, Singapore

For the first time since 2020, electronics employment index shrinks below 50

Contraction in new orders and exports affected electronics’ performance.

The electronics reading contracted below 50 to 49.8, which is the first time since October 2020, according to the Singapore Institute of Purchasing and Materials Management (SIPMM).

UOB said in its report that the performance of electronics was due to slip in new orders, new exports, output, and finished foods.

Despite the weaker electronics performance, UOB said it is “cautiously positive” on the outlook of transport engineering, general manufacturing, and precision engineering, which will drive overall manufacturing growth.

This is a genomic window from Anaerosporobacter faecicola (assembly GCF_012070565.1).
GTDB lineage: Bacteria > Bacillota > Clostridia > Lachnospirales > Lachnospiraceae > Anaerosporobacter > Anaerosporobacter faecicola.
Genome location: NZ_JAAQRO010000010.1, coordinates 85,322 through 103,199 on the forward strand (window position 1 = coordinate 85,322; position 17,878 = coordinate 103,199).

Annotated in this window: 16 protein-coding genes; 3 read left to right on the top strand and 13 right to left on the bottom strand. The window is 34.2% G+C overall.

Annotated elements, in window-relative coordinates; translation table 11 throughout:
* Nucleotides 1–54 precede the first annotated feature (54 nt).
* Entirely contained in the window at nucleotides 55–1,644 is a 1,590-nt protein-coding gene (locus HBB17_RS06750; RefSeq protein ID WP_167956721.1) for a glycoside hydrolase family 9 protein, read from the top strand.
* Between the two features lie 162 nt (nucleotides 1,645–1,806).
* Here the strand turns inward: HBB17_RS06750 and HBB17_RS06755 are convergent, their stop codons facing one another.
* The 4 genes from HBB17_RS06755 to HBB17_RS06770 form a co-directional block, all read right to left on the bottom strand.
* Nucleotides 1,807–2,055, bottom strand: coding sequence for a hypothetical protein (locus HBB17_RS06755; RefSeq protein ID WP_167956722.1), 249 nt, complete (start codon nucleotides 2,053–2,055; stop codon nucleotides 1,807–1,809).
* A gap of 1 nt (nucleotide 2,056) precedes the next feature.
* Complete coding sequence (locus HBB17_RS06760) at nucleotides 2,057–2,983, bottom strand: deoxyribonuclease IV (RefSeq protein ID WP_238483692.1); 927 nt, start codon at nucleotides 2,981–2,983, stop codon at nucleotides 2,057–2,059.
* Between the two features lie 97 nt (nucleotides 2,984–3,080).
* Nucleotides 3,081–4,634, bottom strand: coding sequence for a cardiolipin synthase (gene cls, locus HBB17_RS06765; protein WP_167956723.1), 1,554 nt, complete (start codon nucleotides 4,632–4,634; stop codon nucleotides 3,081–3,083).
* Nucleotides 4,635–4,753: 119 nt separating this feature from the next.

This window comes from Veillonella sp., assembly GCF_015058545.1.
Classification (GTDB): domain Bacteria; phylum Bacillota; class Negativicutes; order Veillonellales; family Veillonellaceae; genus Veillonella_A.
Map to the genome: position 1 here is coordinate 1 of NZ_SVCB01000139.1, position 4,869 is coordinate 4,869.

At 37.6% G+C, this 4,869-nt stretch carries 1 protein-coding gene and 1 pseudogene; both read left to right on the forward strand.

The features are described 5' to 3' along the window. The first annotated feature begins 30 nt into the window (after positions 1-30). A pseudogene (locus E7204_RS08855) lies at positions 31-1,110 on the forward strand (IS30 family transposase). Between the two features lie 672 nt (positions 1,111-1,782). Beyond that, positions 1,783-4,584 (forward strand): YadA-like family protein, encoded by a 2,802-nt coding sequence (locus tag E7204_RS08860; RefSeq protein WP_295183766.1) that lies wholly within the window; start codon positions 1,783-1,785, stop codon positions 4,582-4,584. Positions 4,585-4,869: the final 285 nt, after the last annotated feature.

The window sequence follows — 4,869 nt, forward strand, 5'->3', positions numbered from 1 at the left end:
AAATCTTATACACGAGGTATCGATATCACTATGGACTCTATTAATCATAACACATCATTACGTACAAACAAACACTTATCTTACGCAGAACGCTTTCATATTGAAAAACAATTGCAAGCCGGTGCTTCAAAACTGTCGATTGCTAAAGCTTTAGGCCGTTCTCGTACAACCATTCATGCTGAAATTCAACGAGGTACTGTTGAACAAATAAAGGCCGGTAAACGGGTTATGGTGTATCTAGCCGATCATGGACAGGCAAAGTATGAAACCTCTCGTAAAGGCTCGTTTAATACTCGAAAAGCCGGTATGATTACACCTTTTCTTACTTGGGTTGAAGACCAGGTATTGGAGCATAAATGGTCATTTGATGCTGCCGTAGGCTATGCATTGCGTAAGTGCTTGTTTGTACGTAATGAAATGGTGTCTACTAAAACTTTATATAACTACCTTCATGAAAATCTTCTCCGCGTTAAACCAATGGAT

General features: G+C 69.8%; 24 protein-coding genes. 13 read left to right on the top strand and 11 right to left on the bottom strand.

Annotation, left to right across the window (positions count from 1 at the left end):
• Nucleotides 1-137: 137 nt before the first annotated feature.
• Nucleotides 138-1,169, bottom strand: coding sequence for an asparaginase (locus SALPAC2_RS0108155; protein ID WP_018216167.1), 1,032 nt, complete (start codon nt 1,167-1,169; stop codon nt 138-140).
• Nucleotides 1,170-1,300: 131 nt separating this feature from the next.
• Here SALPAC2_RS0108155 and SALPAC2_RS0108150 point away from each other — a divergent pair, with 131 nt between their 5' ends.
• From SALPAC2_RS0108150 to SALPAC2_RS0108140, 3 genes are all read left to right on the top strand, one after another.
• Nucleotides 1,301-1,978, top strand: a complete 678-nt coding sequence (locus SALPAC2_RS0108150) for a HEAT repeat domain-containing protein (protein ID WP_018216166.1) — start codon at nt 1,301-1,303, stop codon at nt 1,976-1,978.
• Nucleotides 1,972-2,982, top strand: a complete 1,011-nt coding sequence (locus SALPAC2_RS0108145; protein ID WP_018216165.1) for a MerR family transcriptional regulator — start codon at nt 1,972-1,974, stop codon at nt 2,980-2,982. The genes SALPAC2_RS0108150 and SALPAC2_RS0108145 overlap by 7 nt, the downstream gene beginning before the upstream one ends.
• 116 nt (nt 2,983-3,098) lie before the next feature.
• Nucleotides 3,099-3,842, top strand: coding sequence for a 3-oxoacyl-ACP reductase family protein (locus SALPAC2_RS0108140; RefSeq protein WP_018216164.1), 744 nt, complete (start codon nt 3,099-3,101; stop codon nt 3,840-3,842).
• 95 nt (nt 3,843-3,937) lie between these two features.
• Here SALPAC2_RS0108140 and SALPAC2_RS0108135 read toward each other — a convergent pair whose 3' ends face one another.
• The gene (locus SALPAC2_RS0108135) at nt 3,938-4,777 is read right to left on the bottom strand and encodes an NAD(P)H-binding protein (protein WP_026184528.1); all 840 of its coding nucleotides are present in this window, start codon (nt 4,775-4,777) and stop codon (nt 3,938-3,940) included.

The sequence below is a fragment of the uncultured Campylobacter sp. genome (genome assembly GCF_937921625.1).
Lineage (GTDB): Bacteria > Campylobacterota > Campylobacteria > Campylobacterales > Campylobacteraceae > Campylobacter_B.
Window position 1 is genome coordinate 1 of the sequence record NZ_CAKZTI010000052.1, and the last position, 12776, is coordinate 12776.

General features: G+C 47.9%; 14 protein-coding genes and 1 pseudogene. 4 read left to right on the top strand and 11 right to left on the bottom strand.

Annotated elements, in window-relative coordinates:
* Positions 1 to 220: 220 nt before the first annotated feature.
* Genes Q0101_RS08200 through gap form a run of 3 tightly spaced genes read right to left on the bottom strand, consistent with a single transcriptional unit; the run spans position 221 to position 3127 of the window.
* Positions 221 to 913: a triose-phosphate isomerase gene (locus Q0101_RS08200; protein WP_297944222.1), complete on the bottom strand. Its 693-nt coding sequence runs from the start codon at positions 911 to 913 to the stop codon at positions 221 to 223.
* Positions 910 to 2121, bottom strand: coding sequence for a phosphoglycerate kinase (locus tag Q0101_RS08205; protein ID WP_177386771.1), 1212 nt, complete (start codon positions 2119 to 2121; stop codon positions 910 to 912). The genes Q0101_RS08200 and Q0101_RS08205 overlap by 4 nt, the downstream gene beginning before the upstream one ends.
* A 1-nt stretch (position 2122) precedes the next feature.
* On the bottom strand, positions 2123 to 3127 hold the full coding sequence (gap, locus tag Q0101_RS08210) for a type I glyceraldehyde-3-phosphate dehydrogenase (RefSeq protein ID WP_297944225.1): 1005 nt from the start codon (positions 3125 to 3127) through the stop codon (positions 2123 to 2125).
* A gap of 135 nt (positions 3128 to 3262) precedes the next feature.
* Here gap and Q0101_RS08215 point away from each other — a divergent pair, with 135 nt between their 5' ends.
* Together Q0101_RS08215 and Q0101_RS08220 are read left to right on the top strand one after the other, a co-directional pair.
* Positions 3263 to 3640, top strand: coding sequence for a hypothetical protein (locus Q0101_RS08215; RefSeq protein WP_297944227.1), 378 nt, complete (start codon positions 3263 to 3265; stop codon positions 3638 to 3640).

It noted a subdued demand from North Asia markets, which could impact manufacturing outlook.

The analyst sticks to its growth forecast that Singapore manufacturing will increase 4.5% in 2022 from 13.2% in 2021. It will, however, shrink by 3.7% possibly in 2023 because of the faltering outlook of electronics and weaker demand.

“In the same vein, our full year 2022 GDP growth forecasts are unchanged at 3.5% but growth will likely slow significantly to 0.7% for 2023, as we now project the US and European economies,” read the report.

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